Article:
19. The Stipula David Black Red Gold Trim Medium Nib Fountain Pen. Stipula presents David Black collection of pens dedicating to David, a historical figure and Michelangelo, who using his technical abilities, brought David into the good governance and safety of the Fatherland thus teaching us arrogance won’t survive in the face of courage. Red gold trim definitely adds in the outer looks! Fills via cartridge or converter. http://www.penboutique.com/p-15175-stipula-david-black-red-gold-trim-medium-nib-fountain-pen.aspx
  20. Stipula Passaporto - The 2015 special edition for Massdrop Massdrop recently closed a drop for a custom-manufactured Stipula Passaporto. I have one of the FPN LE Passaporto's from a couple years ago, and I have been thinking that a Passaporto would make a nice gift for a couple of my FP-using relatives. I had some concerns about changes in the pen design since the FPN LE's, especially the elimination of threading on the end of the barrel, making posting difficult. Massdrop's agreement with Stipula included specifications for threading and for metal connections between the section and barrel. This was encouraging. I ordered one, then ordered two more when the price became even more attractive. I received my first order a couple days ago. Here is a first look: There has been some concern regarding QA since before the recent Stipula reorganization, and some apparent problems with some of the Massdrop Passaportos reported on FPN. Mine showed no defects on visual inspection. I flushed the nib/feed well with a bulb syringe and installed a small standard cartridge of J. Herbin Perle Noire. Getting ink flow initially was a bit difficult, but with persistent cartridge squeezing, pen shaking, nib blotting, etc. flow commenced. Once started, flow was quite dry but consistent and satisfactory. With the J. Herbin ink and either Tomoe River or Rhodia paper, the pen writes quite smoothly. It is smooth enough to use for American cursive, but the ink flow is too restricted for rapid writing. For italic script, flow is adequate, and there is quite respectable thick/thin line differentiation, especially for such a narrow nib. (The photograph, as displayed on a computer screen, shows the difference as less than it is in reality.) For those unfamiliar with the Passaporto, it is very compact "pocket pen." It must be used posted to have sufficient length, I think, even for the smallest adult hands. Here, for comparison is the new Passaporto and the FPN LE Passaporto next to a more familiar Kaweco Al Sport: I ordered the Massdrop Passaporto with a 0.9 mm italic nib. My FPN LE Passaporto has a 1.1 mm italic nib. This may seem like a small difference, but the difference in height of minuscule letters would be 4.5 mm versus 5.5 mm, which is significant. The narrower nib will be better suited for the uses to which I intend to put this Passoporto, for example quick note taking, "to do list" editing, and the like. I plan to use this pen as an eye dropper filler. I do have some concern about corrosion of the metal connection between barrel and section. Advice about that would be appreciated. Happy writing! David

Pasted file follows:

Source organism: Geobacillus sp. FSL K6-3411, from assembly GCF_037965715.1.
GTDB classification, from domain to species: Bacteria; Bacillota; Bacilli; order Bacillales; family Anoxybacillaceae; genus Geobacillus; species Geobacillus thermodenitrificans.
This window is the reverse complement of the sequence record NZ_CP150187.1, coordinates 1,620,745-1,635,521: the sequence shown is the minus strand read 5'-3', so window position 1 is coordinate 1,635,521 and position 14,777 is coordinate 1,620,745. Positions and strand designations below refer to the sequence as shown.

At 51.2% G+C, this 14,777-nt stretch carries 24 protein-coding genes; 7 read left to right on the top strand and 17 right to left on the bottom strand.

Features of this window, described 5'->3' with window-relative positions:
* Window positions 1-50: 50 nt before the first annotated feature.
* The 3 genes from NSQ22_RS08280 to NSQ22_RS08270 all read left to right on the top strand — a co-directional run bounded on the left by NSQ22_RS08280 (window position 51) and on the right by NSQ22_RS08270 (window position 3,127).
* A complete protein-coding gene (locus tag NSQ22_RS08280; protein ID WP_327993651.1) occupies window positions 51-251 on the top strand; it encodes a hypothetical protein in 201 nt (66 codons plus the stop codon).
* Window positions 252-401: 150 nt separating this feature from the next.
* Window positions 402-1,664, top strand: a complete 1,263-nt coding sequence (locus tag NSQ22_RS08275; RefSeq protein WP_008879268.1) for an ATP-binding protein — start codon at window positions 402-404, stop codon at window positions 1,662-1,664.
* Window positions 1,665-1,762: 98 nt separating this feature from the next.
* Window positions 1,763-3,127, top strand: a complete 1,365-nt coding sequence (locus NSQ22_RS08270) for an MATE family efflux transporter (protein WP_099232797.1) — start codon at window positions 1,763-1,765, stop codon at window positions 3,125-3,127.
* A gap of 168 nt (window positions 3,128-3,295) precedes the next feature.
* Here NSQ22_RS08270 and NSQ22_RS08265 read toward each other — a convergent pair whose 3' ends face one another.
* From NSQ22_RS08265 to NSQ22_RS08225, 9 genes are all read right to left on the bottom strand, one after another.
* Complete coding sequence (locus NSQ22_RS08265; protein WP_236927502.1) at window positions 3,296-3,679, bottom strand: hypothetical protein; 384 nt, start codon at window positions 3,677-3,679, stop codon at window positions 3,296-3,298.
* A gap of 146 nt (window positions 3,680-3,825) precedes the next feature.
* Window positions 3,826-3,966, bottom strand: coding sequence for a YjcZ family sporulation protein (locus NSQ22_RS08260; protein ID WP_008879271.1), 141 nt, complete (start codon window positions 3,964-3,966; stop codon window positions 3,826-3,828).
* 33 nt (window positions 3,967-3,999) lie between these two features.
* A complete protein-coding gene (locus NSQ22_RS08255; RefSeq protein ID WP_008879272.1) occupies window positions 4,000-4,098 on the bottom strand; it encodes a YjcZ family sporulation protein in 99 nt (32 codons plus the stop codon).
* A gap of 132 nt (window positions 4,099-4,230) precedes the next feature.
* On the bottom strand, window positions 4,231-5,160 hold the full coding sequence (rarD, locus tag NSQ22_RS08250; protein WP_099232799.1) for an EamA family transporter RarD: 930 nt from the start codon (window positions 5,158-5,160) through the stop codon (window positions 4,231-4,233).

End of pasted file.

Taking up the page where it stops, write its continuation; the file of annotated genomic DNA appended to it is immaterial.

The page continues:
21. Ok, some of you might remember the Summer of 2013 and our hunt for the OMAS MoMA, which ended in a fire sale at some of the german Manufactum sales-points - and a couple of happy FPN-members. I will make it short for not keeping you up for too long: there seems to be a new possibility with a different pen. As Manufactum in former times was dedicated to "the real cool stuff", they are right now on the way to "me too" - and they clean out their shops again. What I found this time is the Stipula DaVinci in two different models - black resin and ebonite in different colours. Most of them are "M", some are "1.1 Italic", all nibs are 14k, not titanium. Based on this I just ask: shall we do something like this again? To be honest: I already bought 4 of them... ... but I am sure they have at minimum again some 5 or 6 laying around. Resume: if this is interesting, let me know. And in general: this is not meant as a business sale or something like this - the thing in 2013 started and ended as (from my point of view) something like "friends help friends". If this is against the rules, feel free to eliminate this thread. It was not my idea to interfere with the guidelines of FPN. Ciao - Peter PS: they ask for 250,- Euro, independent from the model...